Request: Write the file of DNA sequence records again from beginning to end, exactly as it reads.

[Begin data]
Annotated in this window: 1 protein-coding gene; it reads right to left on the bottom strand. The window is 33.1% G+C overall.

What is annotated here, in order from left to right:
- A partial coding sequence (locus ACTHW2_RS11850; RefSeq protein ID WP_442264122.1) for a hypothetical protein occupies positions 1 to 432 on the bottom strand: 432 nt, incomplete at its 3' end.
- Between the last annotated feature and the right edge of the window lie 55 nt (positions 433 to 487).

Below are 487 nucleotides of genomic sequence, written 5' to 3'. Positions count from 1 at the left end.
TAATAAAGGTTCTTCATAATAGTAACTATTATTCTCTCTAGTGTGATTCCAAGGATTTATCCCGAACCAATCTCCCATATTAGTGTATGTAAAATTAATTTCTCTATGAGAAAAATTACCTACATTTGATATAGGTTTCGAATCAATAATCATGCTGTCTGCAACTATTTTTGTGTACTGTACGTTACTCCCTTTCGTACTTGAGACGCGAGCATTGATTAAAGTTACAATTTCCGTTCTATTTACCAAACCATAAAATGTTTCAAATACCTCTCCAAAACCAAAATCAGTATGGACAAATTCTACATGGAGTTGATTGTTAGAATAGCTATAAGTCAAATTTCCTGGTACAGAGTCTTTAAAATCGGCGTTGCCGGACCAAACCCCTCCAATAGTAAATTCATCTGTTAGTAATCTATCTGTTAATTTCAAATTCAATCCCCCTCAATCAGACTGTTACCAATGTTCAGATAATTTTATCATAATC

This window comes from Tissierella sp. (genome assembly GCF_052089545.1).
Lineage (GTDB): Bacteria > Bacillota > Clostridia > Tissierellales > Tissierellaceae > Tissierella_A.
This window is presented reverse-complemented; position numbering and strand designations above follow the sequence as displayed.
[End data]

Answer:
Annotated in this window: 1 protein-coding gene; it reads right to left on the bottom strand. The window is 33.1% G+C overall.

What is annotated here, in order from left to right:
- A partial coding sequence (locus ACTHW2_RS11850; RefSeq protein ID WP_442264122.1) for a hypothetical protein occupies positions 1 to 432 on the bottom strand: 432 nt, incomplete at its 3' end.
- Between the last annotated feature and the right edge of the window lie 55 nt (positions 433 to 487).

Below are 487 nucleotides of genomic sequence, written 5' to 3'. Positions count from 1 at the left end.
TAATAAAGGTTCTTCATAATAGTAACTATTATTCTCTCTAGTGTGATTCCAAGGATTTATCCCGAACCAATCTCCCATATTAGTGTATGTAAAATTAATTTCTCTATGAGAAAAATTACCTACATTTGATATAGGTTTCGAATCAATAATCATGCTGTCTGCAACTATTTTTGTGTACTGTACGTTACTCCCTTTCGTACTTGAGACGCGAGCATTGATTAAAGTTACAATTTCCGTTCTATTTACCAAACCATAAAATGTTTCAAATACCTCTCCAAAACCAAAATCAGTATGGACAAATTCTACATGGAGTTGATTGTTAGAATAGCTATAAGTCAAATTTCCTGGTACAGAGTCTTTAAAATCGGCGTTGCCGGACCAAACCCCTCCAATAGTAAATTCATCTGTTAGTAATCTATCTGTTAATTTCAAATTCAATCCCCCTCAATCAGACTGTTACCAATGTTCAGATAATTTTATCATAATC

This window comes from Tissierella sp. (genome assembly GCF_052089545.1).
Lineage (GTDB): Bacteria > Bacillota > Clostridia > Tissierellales > Tissierellaceae > Tissierella_A.
This window is presented reverse-complemented; position numbering and strand designations above follow the sequence as displayed.